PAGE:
IRNA said an 85-year old passer-by was wounded in the blast.
Roshan was a chemistry expert who was involved in building polymeric layers for gas separation, which is the use of various membranes to isolate gases. He was also deputy director of commercial affairs for the Natanz uranium enrichment plant in central Iran. According to conservative news website mashreghnews.ir, Roshan was in charge of purchasing and supplying equipment for the facility.
Natanz is the centerpiece of Iran’s efforts to make its own nuclear fuel. But Iran said earlier this week it was expanding some operations to a bunker-like site south of Tehran protected under 300 feet (90 meters) of rock. The existence of the Fordo facility has been known for more than two years, but some Western officials fear the opening of the labs could be another step toward developing nuclear arms.
The conservative news website, alef.ir, posted several papers Roshan contributed. It said his specialty, polymeric layers, have uses in uranium enrichment by having uranium gas pass through filtering membranes.
Since December, Iran has held or announced a series of war games that included threats to close the Gulf’s vital Strait of Hormuz — the passageway for about one-sixth of the world’s oil — in retaliation for stronger U.S.-led sanctions.
“Assassinations, military threats and political pressures … The enemy insists on the tactic of creating fear to stop Iran’s peaceful nuclear activities,” Fars quoted lawmaker Javad Jahangirzadeh as saying in reaction to the blast.
A similar bomb explosion exactly two years ago — Jan. 12, 2010 — killed Tehran University professor Masoud Ali Mohammadi, a senior physics professor. He was killed when a bomb-rigged motorcycle exploded near his car as he was about to leave for work.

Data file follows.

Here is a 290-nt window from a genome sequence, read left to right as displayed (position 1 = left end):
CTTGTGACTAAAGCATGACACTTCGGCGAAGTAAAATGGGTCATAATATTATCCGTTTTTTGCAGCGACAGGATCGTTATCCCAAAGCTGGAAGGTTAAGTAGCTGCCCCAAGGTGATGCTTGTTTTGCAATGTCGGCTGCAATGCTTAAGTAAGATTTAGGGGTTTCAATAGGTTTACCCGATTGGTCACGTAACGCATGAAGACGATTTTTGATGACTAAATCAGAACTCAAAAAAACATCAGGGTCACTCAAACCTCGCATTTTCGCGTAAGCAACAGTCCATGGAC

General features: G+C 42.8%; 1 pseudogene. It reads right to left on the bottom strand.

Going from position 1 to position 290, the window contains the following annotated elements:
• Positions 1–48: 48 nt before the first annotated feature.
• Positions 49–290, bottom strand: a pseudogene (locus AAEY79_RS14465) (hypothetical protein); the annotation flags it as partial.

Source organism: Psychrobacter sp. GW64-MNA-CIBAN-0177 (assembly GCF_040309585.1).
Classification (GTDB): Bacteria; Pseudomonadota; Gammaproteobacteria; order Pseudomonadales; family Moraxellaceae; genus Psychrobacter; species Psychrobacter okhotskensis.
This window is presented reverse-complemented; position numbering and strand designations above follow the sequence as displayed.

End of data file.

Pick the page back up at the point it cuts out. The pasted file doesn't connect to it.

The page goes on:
The semiofficial Mehr news agency said that Roshan had planned to attend a memorial ceremony later Wednesday for the slain professor.
In November 2010, a pair of back-to-back bomb attacks in different parts of the capital killed another nuclear scientist and wounded one more.
The slain scientist, Majid Shahriari, was a member of the nuclear engineering faculty at Shahid Beheshti University in Tehran and cooperated with the Atomic Energy Organization of Iran. The wounded scientist, Fereidoun Abbasi, was almost immediately appointed head of Iran’s atomic agency.
Shahriari’s expertise — neutron transport — lies at the heart of nuclear chain reactions in reactors and bombs. And Abbasi, now Iran’s nuclear chief, has been described as a laser expert and one of the few top Iranian specialists in nuclear isotope separation.
And in July 2011, motorcycle-riding gunmen killed Darioush Rezaeinejad, an electronics student. Other reports identified him as a scientist involved in suspected Iranian attempts to make nuclear weapons.
Rezaeinejad allegedly participated in developing high-voltage switches, a key component in setting off the explosions needed to trigger a nuclear warhead.View Entire Story
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